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Buffalo Fire Historical Society needs museum volunteers

The museum is free and open Saturdays from 10 a.m. to 4 p.m., and by appointment.

BUFFALO, N.Y. — For Wednesday's Most Buffalo Story of the Day, we went to the Buffalo Fire Historical Society Museum in Buffalo.

Kelly Dudzik: We're with Mark Packard, he's the Vice President of the Buffalo Fire Historical Society, and this is a hidden gem. There is a lot to see here.

Mark Packard: Yes, there is.

Dudzik: So right now, you are only open Saturdays and by appointment, but you're also looking for volunteers, so what kind of wonderful volunteer opportunities are there here?

Packard: We do a lot of things down here at the museum. We represent the Buffalo Fire Department, as well as the volunteers. We also do fire prevention and the history of the fire department. We also do restoring of fire trucks and all kinds of exhibits down here that you can see. So, we do need a lot of volunteers. There's a lot of work to be done down here, and we have fun. I mean, we all get together and have a good time here on Saturdays, so anybody that wants to come down, they're more than welcome to. We always need people for the office, as well as the displays, and doing outside projects. We're also involved with the firemen's building at the Erie County Fairgrounds. We work with that. We also work and support the Edward M. Cotter, the fire boat, and we also work and support the Buffalo Fire Bell Club.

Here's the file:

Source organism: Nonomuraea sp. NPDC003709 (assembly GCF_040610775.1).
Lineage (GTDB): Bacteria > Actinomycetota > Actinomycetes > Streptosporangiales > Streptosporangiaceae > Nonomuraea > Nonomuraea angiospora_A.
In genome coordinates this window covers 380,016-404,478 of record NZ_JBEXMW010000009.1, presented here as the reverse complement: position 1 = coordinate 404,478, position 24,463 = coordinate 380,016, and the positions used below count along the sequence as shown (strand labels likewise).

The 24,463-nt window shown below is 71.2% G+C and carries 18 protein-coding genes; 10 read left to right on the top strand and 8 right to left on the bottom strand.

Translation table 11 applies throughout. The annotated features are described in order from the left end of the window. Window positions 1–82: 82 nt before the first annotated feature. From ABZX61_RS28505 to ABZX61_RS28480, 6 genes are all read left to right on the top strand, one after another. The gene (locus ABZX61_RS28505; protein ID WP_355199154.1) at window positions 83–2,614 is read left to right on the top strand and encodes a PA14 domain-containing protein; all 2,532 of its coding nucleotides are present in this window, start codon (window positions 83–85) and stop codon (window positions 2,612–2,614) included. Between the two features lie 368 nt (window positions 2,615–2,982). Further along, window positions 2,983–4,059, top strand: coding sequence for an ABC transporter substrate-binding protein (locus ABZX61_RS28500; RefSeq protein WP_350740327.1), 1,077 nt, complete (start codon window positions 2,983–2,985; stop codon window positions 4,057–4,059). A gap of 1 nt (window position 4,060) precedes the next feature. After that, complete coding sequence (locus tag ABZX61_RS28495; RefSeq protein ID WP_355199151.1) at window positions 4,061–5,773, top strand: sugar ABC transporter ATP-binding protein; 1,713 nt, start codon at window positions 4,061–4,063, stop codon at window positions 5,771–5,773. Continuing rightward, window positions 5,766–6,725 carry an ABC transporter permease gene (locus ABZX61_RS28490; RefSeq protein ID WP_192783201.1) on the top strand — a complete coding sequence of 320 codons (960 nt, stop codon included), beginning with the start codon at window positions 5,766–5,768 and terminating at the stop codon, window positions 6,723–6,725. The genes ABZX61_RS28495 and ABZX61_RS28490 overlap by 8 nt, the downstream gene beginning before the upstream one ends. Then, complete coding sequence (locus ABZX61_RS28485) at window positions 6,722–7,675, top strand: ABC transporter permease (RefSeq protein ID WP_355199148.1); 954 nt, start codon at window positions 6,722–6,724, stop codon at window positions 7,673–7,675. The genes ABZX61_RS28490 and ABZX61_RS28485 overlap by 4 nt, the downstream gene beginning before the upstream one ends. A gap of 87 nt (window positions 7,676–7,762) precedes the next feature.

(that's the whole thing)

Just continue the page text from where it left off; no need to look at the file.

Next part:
Dudzik: And, you have displays going back to the 1800s here.

Packard: That is correct. That is correct. We have what you call from horse drawn all the way up to the horse drawn in 1880, when the Buffalo Fire Department became a paid service, all the way up to your modern equipment, so we have a lot here. We have the uniforms, and all types of tools that they used to have.

Dudzik: If somebody's looking through their stuff at home and they find something, and they think, hey, that's perfect for that museum, what should they do?

Packard: They could always call us or stop down on Saturday and drop it down. We take all kinds of donations. So, if they want to get rid of something, we're always open.

Dudzik: What is your favorite find so far?

Packard: Oh, some of the past pictures we have from the museum when it started.

Dudzik: What's it like when you see kids come in and maybe they're super excited to see the trucks, but maybe also they want to be a firefighter in the future.

Packard: Oh, we have a ball with them. We have a lot of fun down here. We've even got a simulator set up over there where they can get in a cab and actually pretend that they're driving one of the rigs, so that's one of our big main attractions down here. The other one, the kids like to come down and pull the fire alarm box which we have set up. When the alarm box is pulled, it comes in on the ticker tape machine, and it reads it out just like it would at the fire house, so they get a kick out of that. They also like to get a look at the equipment, so we have a lot of things for fire prevention for the kids in the other room to do.

Dudzik: It's super interactive. If somebody wants to come check you guys out, what information do they need? Where should they go?

Packard: You can just come down here any Saturday. We're open 10 to 4. We're also in the phone book and on the website.

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